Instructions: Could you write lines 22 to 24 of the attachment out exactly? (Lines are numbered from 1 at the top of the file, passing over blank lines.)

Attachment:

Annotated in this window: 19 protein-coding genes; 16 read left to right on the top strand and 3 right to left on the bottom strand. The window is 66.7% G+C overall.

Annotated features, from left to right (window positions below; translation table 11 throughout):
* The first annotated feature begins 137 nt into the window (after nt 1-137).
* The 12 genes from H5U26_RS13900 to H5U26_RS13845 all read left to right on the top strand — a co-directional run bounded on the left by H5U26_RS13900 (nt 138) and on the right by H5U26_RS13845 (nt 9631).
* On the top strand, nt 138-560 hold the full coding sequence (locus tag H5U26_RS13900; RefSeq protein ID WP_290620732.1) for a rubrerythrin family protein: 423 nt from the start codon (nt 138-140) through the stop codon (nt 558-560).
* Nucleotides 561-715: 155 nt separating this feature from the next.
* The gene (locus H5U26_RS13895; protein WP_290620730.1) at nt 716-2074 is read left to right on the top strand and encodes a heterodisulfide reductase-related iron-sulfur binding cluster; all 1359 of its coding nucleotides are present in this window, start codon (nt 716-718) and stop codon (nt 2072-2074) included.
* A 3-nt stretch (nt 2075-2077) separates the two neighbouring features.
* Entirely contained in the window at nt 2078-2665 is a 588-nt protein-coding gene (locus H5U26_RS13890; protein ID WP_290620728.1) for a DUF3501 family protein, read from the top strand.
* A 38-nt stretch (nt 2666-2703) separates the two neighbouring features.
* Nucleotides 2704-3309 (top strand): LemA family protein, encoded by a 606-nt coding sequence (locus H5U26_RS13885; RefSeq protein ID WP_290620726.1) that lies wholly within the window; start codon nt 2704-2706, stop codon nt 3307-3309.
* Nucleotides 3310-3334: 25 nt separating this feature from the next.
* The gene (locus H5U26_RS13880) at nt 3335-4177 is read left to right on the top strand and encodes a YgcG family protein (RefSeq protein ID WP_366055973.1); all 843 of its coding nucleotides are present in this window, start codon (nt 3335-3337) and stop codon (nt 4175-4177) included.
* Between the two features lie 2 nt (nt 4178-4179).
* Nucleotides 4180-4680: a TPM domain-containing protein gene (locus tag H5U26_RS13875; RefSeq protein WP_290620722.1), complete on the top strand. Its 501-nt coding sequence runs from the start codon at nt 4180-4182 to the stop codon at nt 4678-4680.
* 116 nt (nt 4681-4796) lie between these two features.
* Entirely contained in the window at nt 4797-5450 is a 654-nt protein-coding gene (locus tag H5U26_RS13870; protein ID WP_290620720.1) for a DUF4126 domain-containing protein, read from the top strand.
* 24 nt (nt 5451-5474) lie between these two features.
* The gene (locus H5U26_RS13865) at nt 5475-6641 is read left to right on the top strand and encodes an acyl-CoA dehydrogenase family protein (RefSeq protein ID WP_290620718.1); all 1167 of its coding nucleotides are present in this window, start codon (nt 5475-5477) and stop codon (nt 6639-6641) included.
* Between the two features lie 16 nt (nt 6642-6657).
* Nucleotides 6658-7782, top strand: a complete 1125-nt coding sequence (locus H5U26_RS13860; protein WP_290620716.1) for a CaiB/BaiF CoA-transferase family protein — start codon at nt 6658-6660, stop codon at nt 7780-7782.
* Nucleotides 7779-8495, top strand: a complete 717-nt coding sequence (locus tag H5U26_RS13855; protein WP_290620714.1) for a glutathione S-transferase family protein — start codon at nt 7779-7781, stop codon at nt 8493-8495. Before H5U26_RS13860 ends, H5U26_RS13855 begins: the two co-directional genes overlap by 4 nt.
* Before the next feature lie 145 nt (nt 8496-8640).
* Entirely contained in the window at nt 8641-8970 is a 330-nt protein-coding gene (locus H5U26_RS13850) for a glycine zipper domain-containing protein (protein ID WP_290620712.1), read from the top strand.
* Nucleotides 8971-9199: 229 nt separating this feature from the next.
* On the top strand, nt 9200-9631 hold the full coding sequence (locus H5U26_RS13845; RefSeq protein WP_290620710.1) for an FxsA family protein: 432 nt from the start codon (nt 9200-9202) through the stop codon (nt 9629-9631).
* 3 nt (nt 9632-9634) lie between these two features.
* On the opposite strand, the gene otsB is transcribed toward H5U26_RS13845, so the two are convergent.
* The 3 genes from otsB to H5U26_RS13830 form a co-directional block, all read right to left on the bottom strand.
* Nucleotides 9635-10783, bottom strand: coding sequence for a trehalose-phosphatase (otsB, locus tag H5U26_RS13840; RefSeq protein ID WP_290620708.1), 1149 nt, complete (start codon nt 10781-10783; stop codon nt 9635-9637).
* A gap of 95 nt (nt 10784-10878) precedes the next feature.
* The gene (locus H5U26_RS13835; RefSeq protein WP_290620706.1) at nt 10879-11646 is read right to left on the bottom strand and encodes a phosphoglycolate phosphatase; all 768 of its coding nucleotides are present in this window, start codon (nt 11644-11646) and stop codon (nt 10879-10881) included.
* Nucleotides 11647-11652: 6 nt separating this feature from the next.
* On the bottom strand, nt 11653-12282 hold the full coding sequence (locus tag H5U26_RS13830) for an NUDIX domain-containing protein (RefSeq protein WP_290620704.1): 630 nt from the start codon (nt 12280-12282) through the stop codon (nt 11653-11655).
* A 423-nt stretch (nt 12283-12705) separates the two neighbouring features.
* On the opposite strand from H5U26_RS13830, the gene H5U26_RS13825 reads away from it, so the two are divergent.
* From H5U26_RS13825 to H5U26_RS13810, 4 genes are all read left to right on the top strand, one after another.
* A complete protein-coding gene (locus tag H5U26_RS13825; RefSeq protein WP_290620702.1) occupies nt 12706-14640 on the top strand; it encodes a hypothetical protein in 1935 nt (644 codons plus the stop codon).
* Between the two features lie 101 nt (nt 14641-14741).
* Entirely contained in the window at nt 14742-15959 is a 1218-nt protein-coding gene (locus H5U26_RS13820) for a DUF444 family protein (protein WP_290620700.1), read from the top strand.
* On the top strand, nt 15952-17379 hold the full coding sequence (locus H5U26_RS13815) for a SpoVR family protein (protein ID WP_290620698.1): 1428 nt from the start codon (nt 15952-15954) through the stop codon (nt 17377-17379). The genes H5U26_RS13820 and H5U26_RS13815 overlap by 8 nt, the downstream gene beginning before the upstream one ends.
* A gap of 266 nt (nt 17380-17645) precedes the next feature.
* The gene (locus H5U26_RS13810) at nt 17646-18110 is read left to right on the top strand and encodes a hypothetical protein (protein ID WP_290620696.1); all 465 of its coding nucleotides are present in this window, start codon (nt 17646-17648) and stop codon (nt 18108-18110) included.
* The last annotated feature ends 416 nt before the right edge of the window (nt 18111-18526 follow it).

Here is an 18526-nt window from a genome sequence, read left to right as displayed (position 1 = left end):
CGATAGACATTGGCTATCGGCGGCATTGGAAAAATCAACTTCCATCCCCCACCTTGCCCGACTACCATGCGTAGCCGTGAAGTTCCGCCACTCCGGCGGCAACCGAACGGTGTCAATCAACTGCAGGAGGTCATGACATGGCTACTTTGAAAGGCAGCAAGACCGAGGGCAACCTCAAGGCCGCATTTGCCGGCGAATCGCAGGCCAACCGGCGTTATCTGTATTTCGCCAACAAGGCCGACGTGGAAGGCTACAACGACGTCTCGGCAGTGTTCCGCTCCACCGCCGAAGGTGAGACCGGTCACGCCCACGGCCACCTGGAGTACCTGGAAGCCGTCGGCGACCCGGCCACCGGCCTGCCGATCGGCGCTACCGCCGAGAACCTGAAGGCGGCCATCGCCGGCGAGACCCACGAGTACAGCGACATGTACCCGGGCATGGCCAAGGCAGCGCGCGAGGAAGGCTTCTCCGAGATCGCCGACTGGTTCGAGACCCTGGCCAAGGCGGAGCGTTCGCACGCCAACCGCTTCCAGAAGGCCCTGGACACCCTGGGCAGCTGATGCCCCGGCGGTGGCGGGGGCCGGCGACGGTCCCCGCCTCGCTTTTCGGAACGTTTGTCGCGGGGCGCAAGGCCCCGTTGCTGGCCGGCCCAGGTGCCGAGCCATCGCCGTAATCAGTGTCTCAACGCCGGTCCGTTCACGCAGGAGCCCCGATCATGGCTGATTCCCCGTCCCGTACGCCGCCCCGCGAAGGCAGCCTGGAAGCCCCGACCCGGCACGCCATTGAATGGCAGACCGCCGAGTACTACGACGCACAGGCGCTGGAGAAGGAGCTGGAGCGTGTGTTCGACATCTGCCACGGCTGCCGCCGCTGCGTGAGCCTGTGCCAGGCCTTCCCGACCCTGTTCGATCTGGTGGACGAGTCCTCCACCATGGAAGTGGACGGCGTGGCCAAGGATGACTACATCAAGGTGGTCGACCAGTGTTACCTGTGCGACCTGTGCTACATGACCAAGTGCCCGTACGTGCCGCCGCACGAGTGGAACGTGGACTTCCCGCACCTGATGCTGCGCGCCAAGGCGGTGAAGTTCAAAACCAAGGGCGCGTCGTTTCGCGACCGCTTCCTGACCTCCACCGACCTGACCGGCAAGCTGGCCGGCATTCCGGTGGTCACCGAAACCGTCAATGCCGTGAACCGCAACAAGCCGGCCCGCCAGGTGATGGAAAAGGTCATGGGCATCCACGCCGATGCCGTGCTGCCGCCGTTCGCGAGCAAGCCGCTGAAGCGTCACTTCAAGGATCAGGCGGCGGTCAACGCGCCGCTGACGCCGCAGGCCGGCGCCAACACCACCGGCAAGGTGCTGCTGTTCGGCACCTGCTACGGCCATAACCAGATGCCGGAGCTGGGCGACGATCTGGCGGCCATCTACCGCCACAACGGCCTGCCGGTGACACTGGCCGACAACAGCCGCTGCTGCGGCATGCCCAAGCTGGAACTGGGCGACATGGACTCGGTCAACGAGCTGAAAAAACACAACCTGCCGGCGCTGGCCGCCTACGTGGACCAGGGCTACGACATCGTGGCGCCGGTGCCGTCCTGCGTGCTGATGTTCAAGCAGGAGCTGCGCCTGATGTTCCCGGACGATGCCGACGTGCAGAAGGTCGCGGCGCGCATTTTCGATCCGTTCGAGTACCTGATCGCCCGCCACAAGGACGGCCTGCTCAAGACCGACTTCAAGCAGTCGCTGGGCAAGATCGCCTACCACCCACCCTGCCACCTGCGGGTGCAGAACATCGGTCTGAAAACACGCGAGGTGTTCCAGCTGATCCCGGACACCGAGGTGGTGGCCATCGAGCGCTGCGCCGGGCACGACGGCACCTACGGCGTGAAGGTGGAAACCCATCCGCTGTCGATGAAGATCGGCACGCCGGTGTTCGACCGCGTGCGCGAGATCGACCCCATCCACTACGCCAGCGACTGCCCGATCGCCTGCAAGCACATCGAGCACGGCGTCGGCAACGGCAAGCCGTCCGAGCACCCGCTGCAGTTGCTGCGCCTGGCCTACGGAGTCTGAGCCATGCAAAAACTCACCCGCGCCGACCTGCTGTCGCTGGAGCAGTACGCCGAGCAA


* Nucleotides 7779-8495, top strand: a complete 717-nt coding sequence (locus tag H5U26_RS13855; protein WP_290620714.1) for a glutathione S-transferase family protein — start codon at nt 7779-7781, stop codon at nt 8493-8495. Before H5U26_RS13860 ends, H5U26_RS13855 begins: the two co-directional genes overlap by 4 nt.
* Before the next feature lie 145 nt (nt 8496-8640).
* Entirely contained in the window at nt 8641-8970 is a 330-nt protein-coding gene (locus H5U26_RS13850) for a glycine zipper domain-containing protein (protein ID WP_290620712.1), read from the top strand.